Having Mushkegowuk Council’s projects and initiatives mentioned in the Prime Minister's mandate letters "definitely helps," says Mushkegowuk Council’s marine conservation manager Lawrence Martin.
On Dec. 16, Prime Minister Justin Trudeau issued mandate letters outlining key objectives and challenges to 38 federal cabinet ministers.
The letter to Minister of Environment and Climate Change Steven Guilbeault mentions a few items that pertain to the activities in the James Bay and Hudson Bay areas, Martin said.
The letter mentions establishing 10 national marine conservation areas (NMCA) within the next five years and supporting existing and new Indigenous Guardians programs.
Mushkegowuk is also working with Fisheries and Oceans Canada to expand emergency services into the James Bay region.
"All discussions are going well and we are expecting successful outcomes in all talks," Martin said.
In August, Parks Canada and Mushkegowuk Council signed a memorandum of understanding regarding a proposed NMCA in the western James Bay and southwestern Hudson Bay region.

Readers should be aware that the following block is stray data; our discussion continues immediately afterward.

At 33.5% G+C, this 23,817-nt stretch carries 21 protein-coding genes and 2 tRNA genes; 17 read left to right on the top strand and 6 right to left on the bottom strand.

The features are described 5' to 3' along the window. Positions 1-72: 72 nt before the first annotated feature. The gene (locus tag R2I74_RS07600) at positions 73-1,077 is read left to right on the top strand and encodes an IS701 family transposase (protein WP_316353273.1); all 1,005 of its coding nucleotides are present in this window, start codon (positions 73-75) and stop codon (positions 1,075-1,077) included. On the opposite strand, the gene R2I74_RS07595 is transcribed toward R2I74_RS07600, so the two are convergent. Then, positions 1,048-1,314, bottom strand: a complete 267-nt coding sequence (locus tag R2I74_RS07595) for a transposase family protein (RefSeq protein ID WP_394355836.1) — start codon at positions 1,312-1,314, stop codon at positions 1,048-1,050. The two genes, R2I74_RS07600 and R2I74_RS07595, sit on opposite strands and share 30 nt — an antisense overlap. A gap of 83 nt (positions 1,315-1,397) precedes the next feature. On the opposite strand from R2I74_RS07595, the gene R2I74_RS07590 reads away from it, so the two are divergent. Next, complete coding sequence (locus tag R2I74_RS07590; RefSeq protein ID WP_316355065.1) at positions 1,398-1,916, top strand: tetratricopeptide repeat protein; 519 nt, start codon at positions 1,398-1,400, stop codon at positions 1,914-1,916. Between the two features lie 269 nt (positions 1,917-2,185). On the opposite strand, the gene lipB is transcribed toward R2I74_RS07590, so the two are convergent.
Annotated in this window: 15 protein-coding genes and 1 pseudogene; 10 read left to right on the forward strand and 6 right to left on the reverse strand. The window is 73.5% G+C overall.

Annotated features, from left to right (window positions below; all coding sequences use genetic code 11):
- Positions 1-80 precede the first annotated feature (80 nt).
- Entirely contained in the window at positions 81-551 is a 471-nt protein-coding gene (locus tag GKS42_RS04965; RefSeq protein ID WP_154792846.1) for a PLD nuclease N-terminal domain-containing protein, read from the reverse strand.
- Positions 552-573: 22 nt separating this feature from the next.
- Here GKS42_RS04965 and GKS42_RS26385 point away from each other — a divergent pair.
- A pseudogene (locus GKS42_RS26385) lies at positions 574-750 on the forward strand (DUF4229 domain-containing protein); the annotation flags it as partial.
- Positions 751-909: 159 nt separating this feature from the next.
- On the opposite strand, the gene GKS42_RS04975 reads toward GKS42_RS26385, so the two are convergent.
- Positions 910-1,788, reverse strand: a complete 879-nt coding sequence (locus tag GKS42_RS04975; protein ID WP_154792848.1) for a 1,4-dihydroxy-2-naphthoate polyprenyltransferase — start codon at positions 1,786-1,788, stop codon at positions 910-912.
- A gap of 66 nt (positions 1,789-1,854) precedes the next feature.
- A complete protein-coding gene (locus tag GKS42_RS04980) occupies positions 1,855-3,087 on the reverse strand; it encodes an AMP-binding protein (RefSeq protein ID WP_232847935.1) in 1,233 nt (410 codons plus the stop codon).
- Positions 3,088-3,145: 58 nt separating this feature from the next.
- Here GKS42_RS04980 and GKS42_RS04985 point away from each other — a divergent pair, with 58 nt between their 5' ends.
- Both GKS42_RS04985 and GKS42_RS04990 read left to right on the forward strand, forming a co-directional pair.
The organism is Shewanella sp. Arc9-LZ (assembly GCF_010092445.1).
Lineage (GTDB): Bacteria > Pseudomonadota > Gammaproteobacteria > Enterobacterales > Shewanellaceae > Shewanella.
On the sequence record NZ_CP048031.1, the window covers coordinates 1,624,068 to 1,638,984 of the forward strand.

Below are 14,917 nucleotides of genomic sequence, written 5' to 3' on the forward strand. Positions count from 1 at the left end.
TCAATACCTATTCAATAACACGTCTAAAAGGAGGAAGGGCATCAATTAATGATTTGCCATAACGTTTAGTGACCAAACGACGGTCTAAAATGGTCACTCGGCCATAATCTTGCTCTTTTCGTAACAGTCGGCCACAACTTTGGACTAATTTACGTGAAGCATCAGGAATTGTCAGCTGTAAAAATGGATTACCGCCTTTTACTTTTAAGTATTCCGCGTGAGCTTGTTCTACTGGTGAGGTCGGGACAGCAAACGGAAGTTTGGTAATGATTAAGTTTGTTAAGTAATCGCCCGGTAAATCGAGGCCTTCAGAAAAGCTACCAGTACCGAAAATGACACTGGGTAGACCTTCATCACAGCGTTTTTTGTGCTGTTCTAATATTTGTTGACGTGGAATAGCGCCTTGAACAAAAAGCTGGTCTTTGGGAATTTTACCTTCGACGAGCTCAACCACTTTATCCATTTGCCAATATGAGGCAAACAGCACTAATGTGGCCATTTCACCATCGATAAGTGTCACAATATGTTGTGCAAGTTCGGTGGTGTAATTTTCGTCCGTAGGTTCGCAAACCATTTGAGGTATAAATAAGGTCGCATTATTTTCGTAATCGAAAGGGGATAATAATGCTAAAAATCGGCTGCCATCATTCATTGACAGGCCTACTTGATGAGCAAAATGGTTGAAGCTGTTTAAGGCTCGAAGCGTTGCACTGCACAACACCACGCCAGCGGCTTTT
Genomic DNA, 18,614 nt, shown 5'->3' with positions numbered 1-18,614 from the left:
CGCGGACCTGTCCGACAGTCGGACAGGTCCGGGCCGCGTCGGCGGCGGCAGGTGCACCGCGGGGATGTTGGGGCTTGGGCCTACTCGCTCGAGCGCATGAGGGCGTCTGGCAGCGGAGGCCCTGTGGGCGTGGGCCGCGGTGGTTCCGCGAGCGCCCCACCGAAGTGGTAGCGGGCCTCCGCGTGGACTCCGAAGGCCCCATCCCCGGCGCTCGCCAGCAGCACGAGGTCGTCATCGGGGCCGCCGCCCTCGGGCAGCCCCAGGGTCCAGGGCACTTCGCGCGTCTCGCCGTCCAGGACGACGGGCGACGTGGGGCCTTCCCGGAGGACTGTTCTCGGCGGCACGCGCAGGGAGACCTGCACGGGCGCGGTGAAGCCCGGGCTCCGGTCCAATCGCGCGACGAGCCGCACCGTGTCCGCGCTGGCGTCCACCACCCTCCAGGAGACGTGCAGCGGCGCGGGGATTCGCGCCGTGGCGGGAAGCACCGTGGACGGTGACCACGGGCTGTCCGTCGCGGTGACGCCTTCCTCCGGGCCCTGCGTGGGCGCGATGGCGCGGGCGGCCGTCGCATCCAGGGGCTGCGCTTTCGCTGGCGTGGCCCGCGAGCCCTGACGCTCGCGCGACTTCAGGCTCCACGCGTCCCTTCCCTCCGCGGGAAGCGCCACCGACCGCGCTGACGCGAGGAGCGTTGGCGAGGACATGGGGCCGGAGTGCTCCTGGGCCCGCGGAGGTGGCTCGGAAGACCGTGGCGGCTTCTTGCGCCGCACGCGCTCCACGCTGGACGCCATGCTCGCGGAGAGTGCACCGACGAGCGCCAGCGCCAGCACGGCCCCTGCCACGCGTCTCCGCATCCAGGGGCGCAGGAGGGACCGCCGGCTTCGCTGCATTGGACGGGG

They're now working on finalizing the contribution agreement, so the three-year feasibility studies can start next year, Martin said.
After the studies are complete, Mushkegowuk will start negotiations to establish the NMCA.
“I think our project will meet those deadlines they have given to the minister to establish 10 NMCAs in Canada in a certain timeframe,” Martin said. “We’re going to be one of the successful ones, from the looks of it, timing-wise and the work we’ve set out to do.”
Mushkegowuk has also started working with Parks Canada to establish a pilot Indigenous Guardians program and bring jobs to each of the Mushkegowuk communities. In the 2021 budget, the federal government earmarked up to $100 million over five years to support new and existing Indigenous Guardians initiatives.
They have a meeting scheduled in the first week of January to start mapping out what the initiative will look like, Martin said.
“To see what these guardians could do helping promote conservation and maybe helping work with Canadian Rangers in the communities, or however the communities wish to have these precisions serve the community itself,” he said.
As there are no coast guard services in the James Bay area in case of an emergency, Martin said they also got funded to hold consultation with the communities to determine what kind of services they want from the Fisheries and Oceans Canada.
“They have a coast guard service that’s situated in Churchill, Manitoba. If there’s an emergency in the waters of James Bay, that coast guard service doesn’t come down there because it’s too far,” Martin said.
“We’re meeting with them and working with various departments to establish the right kind of training for people and the right kinds of boats that would require to do any kind of emergency work when people have trouble in the water.”